Sonny Fulks
Sonny Fulks
Managing Editor

Sonny Fulks is a graduate of Ohio State University where he pitched four varsity seasons for the Buckeyes from 1971 through 1974. He furthered his baseball experience as a minor league umpire for seven seasons, working for the Florida State League (A), the Southern League (AA), and the American Association (AAA). He has written for numerous websites, and for the past fourteen years has served as columnist and photo editor for The Gettysburg Magazine, published by the University of Nebraska Press, in Lincoln Nebraska. His interests include history, support for amateur baseball, the outdoors, and he has a music degree from Ohio State University.

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If the thought of huge crowds, huge cost, and the issue of tickets to watch the Buckeyes play in person keeps you away from college football, consider the other OHIO football tradition…the Ohio University Bobcats. Beautiful setting, affordable, comfortable, and a great first impression.

Athens – For years they’ve called Ohio University “Harvard on the Hocking”, that’s the Hocking River, of course, in the heart of southeastern Ohio hill country.  The Harvard part…well, OU alumni are inclined to believe they’re just as learned.

Drive down route 33, through Lancaster, Nelsonville, and follow the signs. They all lead to the other Ohio university that the locals say actually represents more Ohioans than the much bigger one that’s located in Columbus.

OUfootball_insetI had my choice on Saturday…drive to Columbus and fight 107,000, the traffic, and pay $75 to see Ohio State pummel Bowling Green;  or, turn right of I-70 onto state route 33 and make the hour drive to Athens to see the Bobcats entertain Texas State, from San Marcos, Texas.

A good seat to see Mid-American Conference football at quaint Peden Stadium is about $25. Parking is convenient. The crowd is unobtrusive and no problem. An OU athletic administrator shared that a comfortable house on an average Saturday is about 20,000. Capacity in Peden, built back in 1929, tops out at 25,000.

Simply put, you drive in, park, walk through the tail-gaters, and see a good college football game. Ohio State’s outcome Saturday was anything but exciting, but they’ll tell you that’s not what you’re paying for, anyway. It’s the experience of the ‘horseshoe’, the Buckeyes, O-H, and the TBDBITL…the best damned band in the land.

They play big-time football at OU, just without the big-time expense and crowds.

They play big-time football at OU, just without the big-time expense and crowds.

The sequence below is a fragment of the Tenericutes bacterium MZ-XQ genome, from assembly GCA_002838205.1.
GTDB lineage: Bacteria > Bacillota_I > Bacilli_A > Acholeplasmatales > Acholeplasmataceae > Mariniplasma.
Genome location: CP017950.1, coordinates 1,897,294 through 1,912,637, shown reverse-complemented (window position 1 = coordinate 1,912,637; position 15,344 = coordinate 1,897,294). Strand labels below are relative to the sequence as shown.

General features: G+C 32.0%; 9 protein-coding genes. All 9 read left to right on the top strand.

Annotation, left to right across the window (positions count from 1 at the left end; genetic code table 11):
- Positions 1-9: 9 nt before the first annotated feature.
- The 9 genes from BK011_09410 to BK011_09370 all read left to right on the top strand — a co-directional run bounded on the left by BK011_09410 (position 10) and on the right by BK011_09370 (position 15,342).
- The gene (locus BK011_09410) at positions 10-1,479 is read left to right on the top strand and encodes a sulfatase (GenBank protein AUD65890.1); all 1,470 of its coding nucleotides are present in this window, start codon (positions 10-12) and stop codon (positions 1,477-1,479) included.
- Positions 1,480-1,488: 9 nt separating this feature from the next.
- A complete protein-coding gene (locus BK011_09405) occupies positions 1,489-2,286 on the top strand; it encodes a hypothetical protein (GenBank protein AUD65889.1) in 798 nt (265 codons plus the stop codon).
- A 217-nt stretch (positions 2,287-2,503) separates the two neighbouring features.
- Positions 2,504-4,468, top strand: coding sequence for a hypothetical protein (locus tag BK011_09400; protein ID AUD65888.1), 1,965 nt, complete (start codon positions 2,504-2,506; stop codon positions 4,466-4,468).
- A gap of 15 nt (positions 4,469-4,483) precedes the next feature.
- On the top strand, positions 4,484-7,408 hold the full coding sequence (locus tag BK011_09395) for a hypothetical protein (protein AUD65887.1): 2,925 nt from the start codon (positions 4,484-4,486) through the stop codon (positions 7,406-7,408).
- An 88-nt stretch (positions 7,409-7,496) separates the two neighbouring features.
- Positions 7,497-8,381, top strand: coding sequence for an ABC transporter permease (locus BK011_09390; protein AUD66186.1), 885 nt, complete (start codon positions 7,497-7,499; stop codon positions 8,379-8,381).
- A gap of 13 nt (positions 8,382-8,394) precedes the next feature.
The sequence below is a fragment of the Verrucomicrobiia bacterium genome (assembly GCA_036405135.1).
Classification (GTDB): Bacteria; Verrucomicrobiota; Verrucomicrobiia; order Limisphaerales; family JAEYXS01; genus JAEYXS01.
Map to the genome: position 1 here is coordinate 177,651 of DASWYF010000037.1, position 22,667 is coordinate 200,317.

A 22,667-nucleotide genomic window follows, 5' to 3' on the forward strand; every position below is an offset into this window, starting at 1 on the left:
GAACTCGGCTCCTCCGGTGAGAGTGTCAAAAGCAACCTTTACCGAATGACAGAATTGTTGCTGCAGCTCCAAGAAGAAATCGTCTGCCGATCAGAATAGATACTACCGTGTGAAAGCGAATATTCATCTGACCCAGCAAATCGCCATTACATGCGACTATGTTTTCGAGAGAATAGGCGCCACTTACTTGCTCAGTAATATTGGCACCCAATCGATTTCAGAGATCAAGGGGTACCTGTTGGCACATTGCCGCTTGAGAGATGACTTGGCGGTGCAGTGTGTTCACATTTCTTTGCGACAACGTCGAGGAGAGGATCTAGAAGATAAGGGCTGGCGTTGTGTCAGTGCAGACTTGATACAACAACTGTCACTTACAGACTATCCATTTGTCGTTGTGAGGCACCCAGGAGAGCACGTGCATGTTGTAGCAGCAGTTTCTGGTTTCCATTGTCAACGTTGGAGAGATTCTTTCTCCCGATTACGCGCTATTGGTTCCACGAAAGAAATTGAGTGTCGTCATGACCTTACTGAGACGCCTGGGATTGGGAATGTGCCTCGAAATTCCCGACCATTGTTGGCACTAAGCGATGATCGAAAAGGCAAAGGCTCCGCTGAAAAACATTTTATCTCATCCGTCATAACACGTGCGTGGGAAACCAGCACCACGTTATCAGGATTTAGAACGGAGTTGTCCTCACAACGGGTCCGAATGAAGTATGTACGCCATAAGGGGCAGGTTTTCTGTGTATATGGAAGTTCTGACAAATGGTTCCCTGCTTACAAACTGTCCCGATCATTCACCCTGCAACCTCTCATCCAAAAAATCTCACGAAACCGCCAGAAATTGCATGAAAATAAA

Ohio University’s opener, on the other hand, was something far different. They lost to Texas State in three overtimes, 56-54. And while the diehard Bobcat alums may have not liked the outcome, they could at least day it was always in doubt. Nobody left early.

There’s really nothing missing about an Ohio University game. The school and its setting is beautiful. They have a great marching band, if that’s what makes you follow the Buckeyes. It’s certainly affordable, and they play pretty good Division I competition. I’d never heard of Texas State, but next week they travel to Lawrence, Kansas to play the Jayhawks of the Big 12.

Another plus to Bobcat football, it’s rare to see an area high schooler from a division V, VI, or VII school actually play for the Buckeyes. But Covington’s A.J. Ouellette not only plays, the junior running back has led the Bobcats in rushing for the past two seasons and was selected as caption for the 2016 season.

In addition, redshirt freshman Austin Clack, from Tipp City, dresses and is also poised to see action in the near future, according to sports information personnel.

The environment is so laid back, so simple, and so inviting, you can’t help but ask…why do people like OU so much?

Tipp's Austin Clack, a redshirt freshman,  waits his turn to make a contribution to the Bobcats.

Tipp’s Austin Clack, a redshirt freshman, waits his turn to play for the Bobcats.

“It’s really about the setting,” said Mary, a junior from Zanesville. “I looked at Ohio State and thought it was too big, too busy (traffic), and too much construction. I came here and fell in love with Athens on first site. It’s beautiful.”

“It’s far easier to make your way through OU than OSU,” said Rob, a transfer from nearby Marietta. “I should have come here in the first place but my parents both went to Ohio State. OU is really a place you can identify with. It feels like home.”

And it’s easy to go to a football game, whether you have tickets, or not. More than one found their way to the grassy knoll on the south end of the stadium, where they watched for as long as they liked, and left when they’d had enough. I got the sense that none of them had paid $20 to get there.

It really is a ‘must see’ if you like college football. If you can’t stomach $100 bucks to see Big Ten football, at least indulge yourself to the down home comfort (and cost) of seeing the Bobcats play Miami, Kent State, BG, or Western Michigan. It’s a good product priced right. And the lodging and food at the Ohio University Inn (three minutes from Peden Stadium) is as good as the Hyatt in downtown Columbus.

Check it out, and you’ll probably come home with a sweatshirt. I guarantee…you’ll want to go back!

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